Like many Argentinian defenders, Martínez was, it seems, born with an internal GPS system telling him the precise whereabouts of the line at all times, from which he never strays far. Generally eschewing the kind of attention-seeking violence that can hurt people, his desire to get close to an opponent allows him to tangle bodies and legs, creating reasonable doubt in the minds of officials that red cards are yellow cards, that yellow cards are free -kicks and free-kicks are coming together.
Nor has his height yet been an impediment. Most teams don’t play two big men up front – many don’t play even one – nor do they hit long, aerial balls. But even so, those who doubted Martínez’s ability to handle the fearsome might of Chris Wood, Ché Adams and their ilk would have done well to listen to Ten Hag, who did not say much but said enough: “He has good timing.”
Nevertheless, there is more to it than that. Timing means little without intensity and Martínez contests aerial challenges like a piranha on a trampoline whether winning the ball, making a block or doing just enough.
This spirit is contagious. Alongside Martínez, Victor Lindelöf and Raphaël Varane are more aggressive; behind him, David de Gea now comes for crosses and passes the ball out. But perhaps the biggest change has been in the man to his left. Growing up, Luke Shaw stood out at every level, his talent so immense that his easygoing attitude did n’t really hinder him until he reached elite level.
He did, under Ole Gunnar Solskjær, finally establish himself as an automatic choice just when his time at Old Trafford looked up, only to drop off again post-Euros. As such, it was less surprising he lost his place to Tyrell Malacia than it was when he regained it and retained it, then volunteered to fill in for Martínez at centre-back.
Martínez looks to be a big part of this changed demeanor. At the end of a hard won home win over West Ham in October – in which he again displayed the fearlessness that defines him – he led celebrations with teammates and crowd. But after that he sought out Shaw, not to congratulate but to cajole, displaying the kind of confrontational leadership that links many of the club’s most important and revered players; players who could be trusted upon to deliver consistently and in the clutch, inspiring those around them never to let themselves off; players who stood for something. You don’t have to be tall to be a giant.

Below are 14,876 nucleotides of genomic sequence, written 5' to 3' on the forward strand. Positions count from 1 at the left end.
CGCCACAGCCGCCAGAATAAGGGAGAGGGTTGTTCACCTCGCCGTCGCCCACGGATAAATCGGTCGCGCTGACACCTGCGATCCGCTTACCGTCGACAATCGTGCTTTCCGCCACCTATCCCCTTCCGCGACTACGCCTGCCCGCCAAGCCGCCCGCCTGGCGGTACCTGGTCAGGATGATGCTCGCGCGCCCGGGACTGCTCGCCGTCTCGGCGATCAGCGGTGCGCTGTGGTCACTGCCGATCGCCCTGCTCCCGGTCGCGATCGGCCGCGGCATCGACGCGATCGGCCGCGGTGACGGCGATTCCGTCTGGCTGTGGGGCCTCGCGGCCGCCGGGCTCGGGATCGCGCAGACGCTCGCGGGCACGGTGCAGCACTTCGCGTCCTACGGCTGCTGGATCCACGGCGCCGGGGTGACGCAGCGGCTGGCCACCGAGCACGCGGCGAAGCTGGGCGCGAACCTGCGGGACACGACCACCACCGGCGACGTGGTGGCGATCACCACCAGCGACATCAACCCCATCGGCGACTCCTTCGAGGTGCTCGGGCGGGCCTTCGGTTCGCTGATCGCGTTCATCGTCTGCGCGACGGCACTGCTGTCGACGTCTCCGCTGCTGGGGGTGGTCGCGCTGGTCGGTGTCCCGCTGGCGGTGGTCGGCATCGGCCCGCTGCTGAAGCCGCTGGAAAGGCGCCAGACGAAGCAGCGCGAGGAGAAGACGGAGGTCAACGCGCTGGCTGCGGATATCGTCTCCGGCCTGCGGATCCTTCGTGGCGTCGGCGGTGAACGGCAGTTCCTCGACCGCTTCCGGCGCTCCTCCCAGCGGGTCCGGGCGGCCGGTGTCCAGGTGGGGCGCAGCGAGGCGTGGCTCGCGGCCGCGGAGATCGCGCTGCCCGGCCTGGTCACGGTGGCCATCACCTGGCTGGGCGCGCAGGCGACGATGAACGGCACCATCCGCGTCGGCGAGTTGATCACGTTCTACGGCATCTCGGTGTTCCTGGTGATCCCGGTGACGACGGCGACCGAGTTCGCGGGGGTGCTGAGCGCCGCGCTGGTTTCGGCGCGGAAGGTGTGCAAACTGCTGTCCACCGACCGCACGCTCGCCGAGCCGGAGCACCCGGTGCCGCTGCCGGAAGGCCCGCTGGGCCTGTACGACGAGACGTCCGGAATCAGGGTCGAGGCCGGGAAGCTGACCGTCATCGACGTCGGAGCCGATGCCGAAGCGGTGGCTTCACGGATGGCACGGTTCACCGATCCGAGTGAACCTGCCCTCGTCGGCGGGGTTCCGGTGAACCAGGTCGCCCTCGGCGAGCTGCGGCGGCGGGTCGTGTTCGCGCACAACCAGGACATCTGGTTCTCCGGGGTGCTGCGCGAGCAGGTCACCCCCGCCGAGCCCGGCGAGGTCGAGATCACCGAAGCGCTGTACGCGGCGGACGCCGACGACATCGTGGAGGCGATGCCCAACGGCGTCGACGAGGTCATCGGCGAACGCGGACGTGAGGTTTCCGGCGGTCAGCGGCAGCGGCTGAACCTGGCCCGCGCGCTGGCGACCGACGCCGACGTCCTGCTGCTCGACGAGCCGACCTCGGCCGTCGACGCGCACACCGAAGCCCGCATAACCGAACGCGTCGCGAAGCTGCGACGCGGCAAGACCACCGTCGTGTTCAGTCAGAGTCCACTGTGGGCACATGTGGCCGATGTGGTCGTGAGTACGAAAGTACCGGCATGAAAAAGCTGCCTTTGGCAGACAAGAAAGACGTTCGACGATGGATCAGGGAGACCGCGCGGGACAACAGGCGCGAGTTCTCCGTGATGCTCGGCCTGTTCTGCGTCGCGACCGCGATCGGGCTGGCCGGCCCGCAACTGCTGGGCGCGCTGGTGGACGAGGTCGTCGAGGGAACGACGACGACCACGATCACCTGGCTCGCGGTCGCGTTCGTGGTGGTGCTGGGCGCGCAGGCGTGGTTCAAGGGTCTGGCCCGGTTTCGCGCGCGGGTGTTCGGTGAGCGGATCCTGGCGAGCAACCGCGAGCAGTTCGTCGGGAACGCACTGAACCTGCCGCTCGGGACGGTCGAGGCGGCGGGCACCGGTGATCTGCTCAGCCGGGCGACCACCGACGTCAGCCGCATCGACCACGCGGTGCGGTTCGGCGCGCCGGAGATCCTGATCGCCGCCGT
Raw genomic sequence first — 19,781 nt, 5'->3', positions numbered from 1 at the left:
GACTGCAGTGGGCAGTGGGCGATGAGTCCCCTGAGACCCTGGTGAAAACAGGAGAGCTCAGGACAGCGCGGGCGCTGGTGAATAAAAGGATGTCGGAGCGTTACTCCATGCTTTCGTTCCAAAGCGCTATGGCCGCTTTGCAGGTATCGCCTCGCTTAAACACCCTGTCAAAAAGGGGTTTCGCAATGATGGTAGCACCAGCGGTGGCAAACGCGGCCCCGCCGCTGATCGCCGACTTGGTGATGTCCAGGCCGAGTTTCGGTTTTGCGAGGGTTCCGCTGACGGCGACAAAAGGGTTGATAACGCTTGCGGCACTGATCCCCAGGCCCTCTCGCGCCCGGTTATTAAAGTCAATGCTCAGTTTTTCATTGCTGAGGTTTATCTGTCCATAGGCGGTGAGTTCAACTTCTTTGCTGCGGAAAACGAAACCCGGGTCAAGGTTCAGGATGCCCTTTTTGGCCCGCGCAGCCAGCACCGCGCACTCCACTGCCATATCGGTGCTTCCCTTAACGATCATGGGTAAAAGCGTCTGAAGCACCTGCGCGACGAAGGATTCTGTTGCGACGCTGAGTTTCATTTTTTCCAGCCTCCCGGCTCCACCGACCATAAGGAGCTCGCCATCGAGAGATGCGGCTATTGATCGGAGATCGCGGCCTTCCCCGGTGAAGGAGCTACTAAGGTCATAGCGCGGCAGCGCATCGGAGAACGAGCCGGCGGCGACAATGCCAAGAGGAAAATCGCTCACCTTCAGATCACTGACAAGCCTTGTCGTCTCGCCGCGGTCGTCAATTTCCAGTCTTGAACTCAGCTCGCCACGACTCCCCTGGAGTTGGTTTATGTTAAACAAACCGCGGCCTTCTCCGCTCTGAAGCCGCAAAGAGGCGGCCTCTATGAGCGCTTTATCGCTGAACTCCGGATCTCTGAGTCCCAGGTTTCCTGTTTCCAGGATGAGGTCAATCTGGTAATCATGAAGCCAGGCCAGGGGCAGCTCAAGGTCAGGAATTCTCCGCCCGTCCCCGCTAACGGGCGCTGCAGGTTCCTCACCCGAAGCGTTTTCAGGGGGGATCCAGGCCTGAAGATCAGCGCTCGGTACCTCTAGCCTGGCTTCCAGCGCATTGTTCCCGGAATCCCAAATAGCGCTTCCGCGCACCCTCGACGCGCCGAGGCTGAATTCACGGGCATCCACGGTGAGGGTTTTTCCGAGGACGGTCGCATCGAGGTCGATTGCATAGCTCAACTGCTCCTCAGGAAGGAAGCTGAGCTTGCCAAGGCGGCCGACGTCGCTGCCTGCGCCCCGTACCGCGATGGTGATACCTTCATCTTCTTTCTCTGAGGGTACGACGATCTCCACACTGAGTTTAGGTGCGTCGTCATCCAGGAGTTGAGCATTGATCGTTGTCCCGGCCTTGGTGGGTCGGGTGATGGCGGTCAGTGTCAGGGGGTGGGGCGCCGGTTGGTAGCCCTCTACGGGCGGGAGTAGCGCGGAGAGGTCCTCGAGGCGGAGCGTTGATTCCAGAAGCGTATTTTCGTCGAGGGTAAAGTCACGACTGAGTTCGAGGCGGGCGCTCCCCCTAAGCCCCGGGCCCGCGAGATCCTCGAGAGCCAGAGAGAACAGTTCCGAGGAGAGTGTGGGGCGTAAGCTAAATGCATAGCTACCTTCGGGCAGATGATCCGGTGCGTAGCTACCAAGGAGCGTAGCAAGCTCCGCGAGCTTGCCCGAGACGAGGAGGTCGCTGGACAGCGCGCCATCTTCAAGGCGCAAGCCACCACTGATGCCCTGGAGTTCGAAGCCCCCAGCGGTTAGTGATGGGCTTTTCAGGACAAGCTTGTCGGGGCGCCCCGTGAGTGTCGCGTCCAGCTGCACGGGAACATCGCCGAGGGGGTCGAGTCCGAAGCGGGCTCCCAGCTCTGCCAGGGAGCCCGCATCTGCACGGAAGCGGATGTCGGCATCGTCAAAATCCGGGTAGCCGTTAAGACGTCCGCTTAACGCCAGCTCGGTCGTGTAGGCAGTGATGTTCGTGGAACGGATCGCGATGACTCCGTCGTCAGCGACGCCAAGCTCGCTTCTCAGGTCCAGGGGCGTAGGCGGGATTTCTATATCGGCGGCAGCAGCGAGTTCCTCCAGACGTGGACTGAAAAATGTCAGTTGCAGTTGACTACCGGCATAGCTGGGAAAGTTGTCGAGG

None of this is to say that Martinez is perfect. In the season’s first Manchester derby in October – though he was afforded little midfield ballast, and without him his team would have been even further behind at half-time – he stood off Erling Haaland at various points and must come up with something different on Saturday. Similarly, when United conceded twice in the first 11 minutes in the league game at Villa – though he was again compromised by the midfield, this time absent anyone able to run fast – he was unusually lax.
But these games are outliers and we saw in Qatar that Martínez is focused enough to contribute even when not playing regularly. He was left out of Argentinas first game, that they lost; included for their crucial second, which they won against Mexico with a clean sheet; then came off the bench against Australia in the last 16, preserving his team’s narrow lead with a superb tackle before celebrating as if he had scored.
Never before, though, have players assimilating the unrivaled elation of winning a World Cup been subsequently hurled into the depths of an English winter and the unremitting grind of a truncated season. So Martínez must find a new kind of mental strength and the portents are good. When Scott McTominay messaged him after the final to offer congratulations, he responded by advising that “we go for the next one” and though words are easily delivered, Martínez is not one for idle chatter – just ask Mohamed Salah.